Should drug companies to talk directly to patients?
What should be the relationship between the drug companies and the public? Plans by the European Commission to allow pharmaceutical companies to give information on prescription drugs to the public is troubling for the future objective use and funding of medicines, warn medical students in a letter to this week's BMJ.
The students are representatives of Medsin, a student global health network, and Pharmaware, a UK campaign aiming to maximise ethical interactions between healthcare professionals and pharmaceutical companies.
Patients require high quality, unbiased and objective information, they say, yet these proposals may have some of the negative side effects of direct to consumer advertising. For instance, the profile of profitable branded drugs may be increased, which will increase spending on prescription medicines by patients and the NHS.
They believe that information is best provided by healthcare professionals who are trained to appraise and interpret the evidence on clinical and cost effectiveness, and they call on the European Commission to abandon its proposals and explore options for providing a more impartial and unprejudiced system of high quality peer reviewed information.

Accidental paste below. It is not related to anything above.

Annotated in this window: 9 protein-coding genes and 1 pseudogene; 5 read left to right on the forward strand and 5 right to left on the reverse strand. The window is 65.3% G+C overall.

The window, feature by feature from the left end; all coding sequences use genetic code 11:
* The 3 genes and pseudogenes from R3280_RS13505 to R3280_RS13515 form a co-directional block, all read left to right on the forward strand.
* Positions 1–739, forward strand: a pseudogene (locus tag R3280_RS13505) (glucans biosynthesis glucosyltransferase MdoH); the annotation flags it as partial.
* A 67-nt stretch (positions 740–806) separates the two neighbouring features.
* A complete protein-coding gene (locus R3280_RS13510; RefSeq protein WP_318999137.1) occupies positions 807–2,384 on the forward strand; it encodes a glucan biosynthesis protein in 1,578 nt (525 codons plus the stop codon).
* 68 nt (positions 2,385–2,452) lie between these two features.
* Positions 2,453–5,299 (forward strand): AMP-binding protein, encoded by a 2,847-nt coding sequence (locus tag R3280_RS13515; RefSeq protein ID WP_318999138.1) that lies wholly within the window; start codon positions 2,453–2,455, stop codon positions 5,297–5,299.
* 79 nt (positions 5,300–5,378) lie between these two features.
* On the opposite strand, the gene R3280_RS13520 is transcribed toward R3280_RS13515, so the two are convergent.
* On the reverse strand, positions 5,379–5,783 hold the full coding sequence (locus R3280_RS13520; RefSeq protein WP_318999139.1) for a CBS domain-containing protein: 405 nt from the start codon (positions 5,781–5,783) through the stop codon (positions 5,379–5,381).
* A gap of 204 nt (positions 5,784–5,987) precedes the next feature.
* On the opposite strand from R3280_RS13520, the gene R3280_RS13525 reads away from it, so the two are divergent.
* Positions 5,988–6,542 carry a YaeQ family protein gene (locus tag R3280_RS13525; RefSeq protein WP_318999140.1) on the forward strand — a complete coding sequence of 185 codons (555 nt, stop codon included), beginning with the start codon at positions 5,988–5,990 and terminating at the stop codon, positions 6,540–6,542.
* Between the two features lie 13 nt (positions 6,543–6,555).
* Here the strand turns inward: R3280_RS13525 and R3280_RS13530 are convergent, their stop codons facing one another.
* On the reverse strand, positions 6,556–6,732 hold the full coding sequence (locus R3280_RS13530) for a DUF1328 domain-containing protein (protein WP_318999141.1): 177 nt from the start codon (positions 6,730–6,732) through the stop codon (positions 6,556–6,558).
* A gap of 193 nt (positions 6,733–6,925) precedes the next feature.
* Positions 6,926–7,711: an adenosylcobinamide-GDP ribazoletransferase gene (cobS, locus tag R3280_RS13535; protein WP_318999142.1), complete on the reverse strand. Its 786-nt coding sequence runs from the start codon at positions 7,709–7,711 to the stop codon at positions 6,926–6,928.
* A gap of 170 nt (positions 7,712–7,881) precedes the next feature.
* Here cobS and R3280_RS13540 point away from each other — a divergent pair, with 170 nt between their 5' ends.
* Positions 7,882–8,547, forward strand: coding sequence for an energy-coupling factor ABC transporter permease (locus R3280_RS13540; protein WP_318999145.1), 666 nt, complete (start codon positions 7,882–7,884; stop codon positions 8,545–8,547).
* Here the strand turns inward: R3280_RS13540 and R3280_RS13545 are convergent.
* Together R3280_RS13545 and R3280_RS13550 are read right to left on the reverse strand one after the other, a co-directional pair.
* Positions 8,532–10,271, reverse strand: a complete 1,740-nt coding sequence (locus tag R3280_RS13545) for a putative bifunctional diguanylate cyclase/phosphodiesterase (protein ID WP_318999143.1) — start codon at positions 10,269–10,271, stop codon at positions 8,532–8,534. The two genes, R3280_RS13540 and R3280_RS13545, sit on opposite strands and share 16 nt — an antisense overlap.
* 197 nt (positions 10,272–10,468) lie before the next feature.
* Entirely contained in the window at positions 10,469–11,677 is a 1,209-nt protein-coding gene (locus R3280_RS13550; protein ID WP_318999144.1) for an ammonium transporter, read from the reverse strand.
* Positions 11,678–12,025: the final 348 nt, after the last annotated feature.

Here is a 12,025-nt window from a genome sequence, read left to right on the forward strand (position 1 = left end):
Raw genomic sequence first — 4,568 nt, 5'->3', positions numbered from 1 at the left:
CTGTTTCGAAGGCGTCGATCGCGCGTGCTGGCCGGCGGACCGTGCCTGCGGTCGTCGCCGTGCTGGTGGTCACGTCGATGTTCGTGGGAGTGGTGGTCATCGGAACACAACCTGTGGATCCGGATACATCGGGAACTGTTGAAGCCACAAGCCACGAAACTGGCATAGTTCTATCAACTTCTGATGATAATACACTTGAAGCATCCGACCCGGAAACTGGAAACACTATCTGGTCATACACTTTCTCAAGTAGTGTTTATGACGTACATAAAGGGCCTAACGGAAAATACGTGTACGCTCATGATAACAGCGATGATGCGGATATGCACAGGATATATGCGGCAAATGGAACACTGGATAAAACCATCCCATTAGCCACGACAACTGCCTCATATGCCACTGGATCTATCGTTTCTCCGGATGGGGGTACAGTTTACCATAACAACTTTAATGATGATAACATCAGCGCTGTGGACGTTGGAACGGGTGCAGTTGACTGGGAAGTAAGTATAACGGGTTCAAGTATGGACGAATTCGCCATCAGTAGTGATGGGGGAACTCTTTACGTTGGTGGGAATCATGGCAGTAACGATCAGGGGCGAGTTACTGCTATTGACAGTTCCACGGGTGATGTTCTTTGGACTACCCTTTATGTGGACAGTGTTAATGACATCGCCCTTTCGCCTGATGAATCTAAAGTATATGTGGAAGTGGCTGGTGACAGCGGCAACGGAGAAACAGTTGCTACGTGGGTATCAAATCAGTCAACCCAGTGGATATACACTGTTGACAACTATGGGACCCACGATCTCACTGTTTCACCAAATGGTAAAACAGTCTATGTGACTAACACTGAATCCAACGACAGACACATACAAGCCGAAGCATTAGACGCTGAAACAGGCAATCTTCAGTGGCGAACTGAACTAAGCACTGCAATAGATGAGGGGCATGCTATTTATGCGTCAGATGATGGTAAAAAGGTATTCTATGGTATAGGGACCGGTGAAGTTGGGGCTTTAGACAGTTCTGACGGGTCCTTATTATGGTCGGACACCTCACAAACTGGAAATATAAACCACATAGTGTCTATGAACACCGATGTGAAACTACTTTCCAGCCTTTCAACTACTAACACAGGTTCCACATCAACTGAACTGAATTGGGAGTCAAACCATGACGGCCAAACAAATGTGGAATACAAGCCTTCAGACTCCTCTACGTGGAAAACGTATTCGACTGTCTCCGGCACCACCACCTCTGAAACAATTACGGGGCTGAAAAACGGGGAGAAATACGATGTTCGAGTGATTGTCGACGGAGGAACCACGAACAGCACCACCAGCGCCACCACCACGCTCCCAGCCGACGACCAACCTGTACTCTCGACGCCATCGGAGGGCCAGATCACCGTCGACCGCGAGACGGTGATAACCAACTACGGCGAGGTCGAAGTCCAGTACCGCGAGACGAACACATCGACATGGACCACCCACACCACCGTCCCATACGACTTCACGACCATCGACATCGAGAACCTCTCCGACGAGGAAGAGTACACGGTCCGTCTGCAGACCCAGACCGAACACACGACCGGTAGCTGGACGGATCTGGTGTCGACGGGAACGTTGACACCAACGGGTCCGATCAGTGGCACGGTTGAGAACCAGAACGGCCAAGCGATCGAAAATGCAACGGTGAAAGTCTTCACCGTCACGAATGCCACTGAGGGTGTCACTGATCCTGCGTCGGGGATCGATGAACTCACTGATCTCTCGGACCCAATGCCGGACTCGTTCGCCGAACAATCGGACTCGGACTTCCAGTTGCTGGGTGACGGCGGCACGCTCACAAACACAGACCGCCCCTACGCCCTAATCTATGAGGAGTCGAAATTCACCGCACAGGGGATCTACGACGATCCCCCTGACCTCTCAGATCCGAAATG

But in a second letter, Don Redding, Head of Policy at the Picker Institute Europe argues that the proposal can still be defeated.
Under pressure from campaign groups, including Picker Institute Europe, plans have already been significantly watered down, he says. For example, television and radio were dropped as channels for dissemination, while printed media became more tightly defined as health related publications.
At whatever stage it reappears, the proposal can be defeated if patient and professional groups make their views known to members of the European parliament and to member governments, both of whom will need to approve the measures before they become law, he concludes.